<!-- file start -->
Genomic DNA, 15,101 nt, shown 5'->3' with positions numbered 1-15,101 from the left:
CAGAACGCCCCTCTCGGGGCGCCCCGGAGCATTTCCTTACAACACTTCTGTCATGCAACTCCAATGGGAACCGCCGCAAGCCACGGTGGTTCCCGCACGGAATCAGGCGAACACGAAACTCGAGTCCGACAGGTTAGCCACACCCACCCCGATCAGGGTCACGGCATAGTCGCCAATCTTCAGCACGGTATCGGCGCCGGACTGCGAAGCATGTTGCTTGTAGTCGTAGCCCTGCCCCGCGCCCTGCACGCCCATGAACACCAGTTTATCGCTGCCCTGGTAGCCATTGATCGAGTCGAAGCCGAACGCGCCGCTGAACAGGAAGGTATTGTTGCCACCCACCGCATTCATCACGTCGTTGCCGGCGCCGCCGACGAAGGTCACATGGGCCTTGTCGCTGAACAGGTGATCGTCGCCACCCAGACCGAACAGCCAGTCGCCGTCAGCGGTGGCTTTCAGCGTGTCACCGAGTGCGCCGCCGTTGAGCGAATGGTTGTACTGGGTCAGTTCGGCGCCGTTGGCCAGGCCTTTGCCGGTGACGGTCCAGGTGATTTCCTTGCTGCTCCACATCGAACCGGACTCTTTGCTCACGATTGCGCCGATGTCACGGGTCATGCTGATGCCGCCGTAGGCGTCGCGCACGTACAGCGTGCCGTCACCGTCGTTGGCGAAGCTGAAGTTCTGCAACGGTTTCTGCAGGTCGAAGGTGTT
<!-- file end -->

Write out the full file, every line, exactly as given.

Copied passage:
Genomic DNA, 15,101 nt, shown 5'->3' with positions numbered 1-15,101 from the left:
CAGAACGCCCCTCTCGGGGCGCCCCGGAGCATTTCCTTACAACACTTCTGTCATGCAACTCCAATGGGAACCGCCGCAAGCCACGGTGGTTCCCGCACGGAATCAGGCGAACACGAAACTCGAGTCCGACAGGTTAGCCACACCCACCCCGATCAGGGTCACGGCATAGTCGCCAATCTTCAGCACGGTATCGGCGCCGGACTGCGAAGCATGTTGCTTGTAGTCGTAGCCCTGCCCCGCGCCCTGCACGCCCATGAACACCAGTTTATCGCTGCCCTGGTAGCCATTGATCGAGTCGAAGCCGAACGCGCCGCTGAACAGGAAGGTATTGTTGCCACCCACCGCATTCATCACGTCGTTGCCGGCGCCGCCGACGAAGGTCACATGGGCCTTGTCGCTGAACAGGTGATCGTCGCCACCCAGACCGAACAGCCAGTCGCCGTCAGCGGTGGCTTTCAGCGTGTCACCGAGTGCGCCGCCGTTGAGCGAATGGTTGTACTGGGTCAGTTCGGCGCCGTTGGCCAGGCCTTTGCCGGTGACGGTCCAGGTGATTTCCTTGCTGCTCCACATCGAACCGGACTCTTTGCTCACGATTGCGCCGATGTCACGGGTCATGCTGATGCCGCCGTAGGCGTCGCGCACGTACAGCGTGCCGTCACCGTCGTTGGCGAAGCTGAAGTTCTGCAACGGTTTCTGCAGGTCGAAGGTGTT